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Ham Radio Science Projects

posted Oct 25, 2009, 7:27 PM by Gordon Hanson   [ updated Oct 25, 2009, 8:06 PM ]
Two youth members of our Boy Scout Venture Crew created amatuer radio science projects that were eligible for inclusion in the 2009 Minnesota State Fair.Emily Blosberg, KD0CHA, and Matt Oen,KD0DKM, qulified through local and regional science fairs to participate in the 2009 Minnesota State Science Fair.

Emily's science project was titled "Amateur Radio vs Cell Phone - Which is Better in an Emergency". Her project abstract follows:
“The purpose of my science fair project was to compare the reliability of cell phones and amateur radio.  I did this by sending out letters to friends and family asking them to tell me of a time and place when they lost their amateur radio/cell phone signal.  To further test my experiment, my parents and I drove around town to see where we had no cell phone signal, and to see if I had an amateur radio signal.  My results showed that more cell phone owners were able to tell me of a place that they had no signal than amateur radio operators.  I had the same results when my parents and I went out to find areas where cell phones and amateur radios might have limited or no coverage at all.  I really enjoyed working on this project and look forward to doing it again soon.”

Matt's science project was titled "Strength of Waves". His project abstract follows:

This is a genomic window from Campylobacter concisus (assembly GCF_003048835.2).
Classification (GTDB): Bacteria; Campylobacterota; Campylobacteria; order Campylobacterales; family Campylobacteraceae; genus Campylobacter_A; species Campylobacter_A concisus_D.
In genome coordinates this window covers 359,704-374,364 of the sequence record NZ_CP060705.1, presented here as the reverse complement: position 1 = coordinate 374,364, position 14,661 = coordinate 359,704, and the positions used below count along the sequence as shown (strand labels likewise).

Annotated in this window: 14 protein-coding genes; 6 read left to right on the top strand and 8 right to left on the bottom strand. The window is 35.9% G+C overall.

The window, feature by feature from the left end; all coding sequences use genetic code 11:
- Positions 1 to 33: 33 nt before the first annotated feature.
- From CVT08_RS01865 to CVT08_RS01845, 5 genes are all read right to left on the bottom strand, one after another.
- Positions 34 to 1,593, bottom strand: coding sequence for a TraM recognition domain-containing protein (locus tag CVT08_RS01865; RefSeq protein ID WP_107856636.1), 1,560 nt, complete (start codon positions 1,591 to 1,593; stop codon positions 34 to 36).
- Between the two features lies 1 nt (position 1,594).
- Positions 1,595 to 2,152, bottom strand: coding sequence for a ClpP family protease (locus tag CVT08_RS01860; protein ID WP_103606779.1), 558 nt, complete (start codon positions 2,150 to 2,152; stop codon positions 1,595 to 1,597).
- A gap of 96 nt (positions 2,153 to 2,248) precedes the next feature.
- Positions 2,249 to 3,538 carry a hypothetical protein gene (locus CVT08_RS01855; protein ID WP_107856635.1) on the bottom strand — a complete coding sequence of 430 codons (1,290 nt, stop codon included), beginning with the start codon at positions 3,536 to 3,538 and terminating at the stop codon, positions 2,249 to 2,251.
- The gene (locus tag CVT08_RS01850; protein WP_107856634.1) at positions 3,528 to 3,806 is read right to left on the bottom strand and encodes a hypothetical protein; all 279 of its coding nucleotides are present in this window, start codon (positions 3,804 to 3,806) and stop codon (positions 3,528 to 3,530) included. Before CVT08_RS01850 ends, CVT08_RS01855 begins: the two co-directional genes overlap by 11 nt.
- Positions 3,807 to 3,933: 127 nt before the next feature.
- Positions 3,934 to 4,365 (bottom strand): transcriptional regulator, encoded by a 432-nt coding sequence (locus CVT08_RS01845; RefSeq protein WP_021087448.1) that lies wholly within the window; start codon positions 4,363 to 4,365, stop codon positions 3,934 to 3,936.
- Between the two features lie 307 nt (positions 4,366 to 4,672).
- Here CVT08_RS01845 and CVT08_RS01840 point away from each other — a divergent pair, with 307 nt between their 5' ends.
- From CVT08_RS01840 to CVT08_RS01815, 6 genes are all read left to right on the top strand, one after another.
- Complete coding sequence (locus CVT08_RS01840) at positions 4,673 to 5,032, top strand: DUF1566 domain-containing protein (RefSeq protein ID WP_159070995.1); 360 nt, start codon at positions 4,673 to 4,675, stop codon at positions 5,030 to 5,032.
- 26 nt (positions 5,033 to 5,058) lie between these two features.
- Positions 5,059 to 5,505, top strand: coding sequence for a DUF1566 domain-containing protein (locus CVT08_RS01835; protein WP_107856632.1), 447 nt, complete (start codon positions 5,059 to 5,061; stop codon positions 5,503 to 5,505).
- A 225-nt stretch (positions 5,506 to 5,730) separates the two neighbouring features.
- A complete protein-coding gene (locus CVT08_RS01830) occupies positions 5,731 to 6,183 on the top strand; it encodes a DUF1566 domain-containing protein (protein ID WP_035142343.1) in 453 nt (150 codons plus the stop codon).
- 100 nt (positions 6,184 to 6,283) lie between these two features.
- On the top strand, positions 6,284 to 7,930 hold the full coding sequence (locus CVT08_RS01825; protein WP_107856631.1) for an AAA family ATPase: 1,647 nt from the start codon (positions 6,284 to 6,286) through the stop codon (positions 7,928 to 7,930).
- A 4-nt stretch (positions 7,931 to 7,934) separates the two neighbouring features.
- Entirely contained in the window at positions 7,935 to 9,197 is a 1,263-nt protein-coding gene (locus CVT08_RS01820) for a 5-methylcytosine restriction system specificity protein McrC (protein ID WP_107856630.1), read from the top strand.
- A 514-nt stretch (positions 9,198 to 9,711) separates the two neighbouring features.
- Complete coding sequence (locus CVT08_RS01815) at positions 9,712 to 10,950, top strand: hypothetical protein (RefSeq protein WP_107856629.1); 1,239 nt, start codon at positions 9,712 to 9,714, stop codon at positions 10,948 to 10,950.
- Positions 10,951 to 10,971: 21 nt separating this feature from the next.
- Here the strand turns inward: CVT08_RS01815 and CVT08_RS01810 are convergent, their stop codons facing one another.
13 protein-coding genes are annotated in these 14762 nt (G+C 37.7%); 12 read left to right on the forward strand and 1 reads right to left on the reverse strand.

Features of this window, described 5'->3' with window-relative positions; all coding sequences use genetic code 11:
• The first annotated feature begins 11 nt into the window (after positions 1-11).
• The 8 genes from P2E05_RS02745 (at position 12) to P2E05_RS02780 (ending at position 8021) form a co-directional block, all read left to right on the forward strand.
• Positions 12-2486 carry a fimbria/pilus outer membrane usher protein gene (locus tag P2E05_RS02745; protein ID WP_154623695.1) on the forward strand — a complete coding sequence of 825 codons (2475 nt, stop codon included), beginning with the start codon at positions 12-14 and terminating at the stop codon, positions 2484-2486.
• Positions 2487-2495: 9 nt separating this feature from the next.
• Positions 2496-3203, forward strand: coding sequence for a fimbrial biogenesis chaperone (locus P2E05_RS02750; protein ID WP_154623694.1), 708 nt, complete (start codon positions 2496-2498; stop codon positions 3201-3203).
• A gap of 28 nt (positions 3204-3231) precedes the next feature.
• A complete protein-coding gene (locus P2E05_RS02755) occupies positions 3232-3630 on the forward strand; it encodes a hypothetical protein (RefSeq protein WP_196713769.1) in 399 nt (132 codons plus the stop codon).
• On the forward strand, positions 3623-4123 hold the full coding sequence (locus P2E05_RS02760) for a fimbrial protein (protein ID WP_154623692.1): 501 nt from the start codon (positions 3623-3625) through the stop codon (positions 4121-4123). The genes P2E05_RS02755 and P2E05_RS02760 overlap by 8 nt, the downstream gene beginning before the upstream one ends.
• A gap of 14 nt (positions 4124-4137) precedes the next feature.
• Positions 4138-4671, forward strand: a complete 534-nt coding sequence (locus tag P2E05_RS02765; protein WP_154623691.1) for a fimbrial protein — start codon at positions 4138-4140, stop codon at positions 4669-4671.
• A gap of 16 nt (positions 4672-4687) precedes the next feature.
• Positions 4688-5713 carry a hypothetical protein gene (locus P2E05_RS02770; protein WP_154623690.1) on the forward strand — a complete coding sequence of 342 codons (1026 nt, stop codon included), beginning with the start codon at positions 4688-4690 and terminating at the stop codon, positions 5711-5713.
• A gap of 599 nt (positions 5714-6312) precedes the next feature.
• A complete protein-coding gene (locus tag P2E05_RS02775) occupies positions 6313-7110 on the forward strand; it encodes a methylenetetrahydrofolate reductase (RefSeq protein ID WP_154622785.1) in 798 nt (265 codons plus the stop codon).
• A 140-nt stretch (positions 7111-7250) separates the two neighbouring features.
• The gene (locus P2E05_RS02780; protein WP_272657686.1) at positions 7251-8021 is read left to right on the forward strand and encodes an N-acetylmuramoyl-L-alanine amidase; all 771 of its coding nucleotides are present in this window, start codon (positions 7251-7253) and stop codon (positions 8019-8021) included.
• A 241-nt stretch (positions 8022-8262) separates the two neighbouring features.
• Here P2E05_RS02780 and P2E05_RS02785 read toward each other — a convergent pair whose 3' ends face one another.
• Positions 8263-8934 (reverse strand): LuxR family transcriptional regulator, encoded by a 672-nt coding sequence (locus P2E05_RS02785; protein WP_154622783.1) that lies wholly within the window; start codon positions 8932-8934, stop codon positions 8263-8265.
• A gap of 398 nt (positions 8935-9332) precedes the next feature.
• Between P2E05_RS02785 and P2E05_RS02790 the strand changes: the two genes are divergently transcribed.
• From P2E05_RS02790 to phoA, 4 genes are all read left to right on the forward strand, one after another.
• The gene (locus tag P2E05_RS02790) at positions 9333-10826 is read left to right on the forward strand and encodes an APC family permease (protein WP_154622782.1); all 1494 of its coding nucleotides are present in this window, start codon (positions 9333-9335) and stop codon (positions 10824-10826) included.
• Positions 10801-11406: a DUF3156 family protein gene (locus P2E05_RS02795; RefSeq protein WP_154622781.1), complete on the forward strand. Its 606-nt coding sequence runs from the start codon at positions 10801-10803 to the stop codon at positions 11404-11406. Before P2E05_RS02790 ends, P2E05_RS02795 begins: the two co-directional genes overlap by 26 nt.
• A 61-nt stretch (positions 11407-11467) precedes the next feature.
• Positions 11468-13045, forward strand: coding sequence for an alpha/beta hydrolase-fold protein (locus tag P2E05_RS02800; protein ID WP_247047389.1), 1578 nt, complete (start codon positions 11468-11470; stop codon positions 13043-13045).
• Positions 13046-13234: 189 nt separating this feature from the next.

"The reason why I did my experiment is because I am a ham radio operator and I some times operate on 40 to 60 meter bands when I am able. Sometimes I can reach farther on other metered bands then others, so I was wondering which bands worked better and when. With this information I would use it to help me with competitions and other things. I found that 160 meters is the best and 20 meters did the worst. I also found that during the day everything was better to receive. So from 160 meters it got progressively worse down to the 20 meters. So I accepted that 160 meters did the best in both day and night and every thing did better during the day. During the day everything was up at least half a point.
    I put the receiver by a window and taped the antennae to the wall next to the window. Then I would plug it in and use the mega hertz and the kilohertz dials to find some one talking and I would record how well they came in using a signal strength meter. A signal strength meter is a meter on the radio that says how well you are receiving a signal."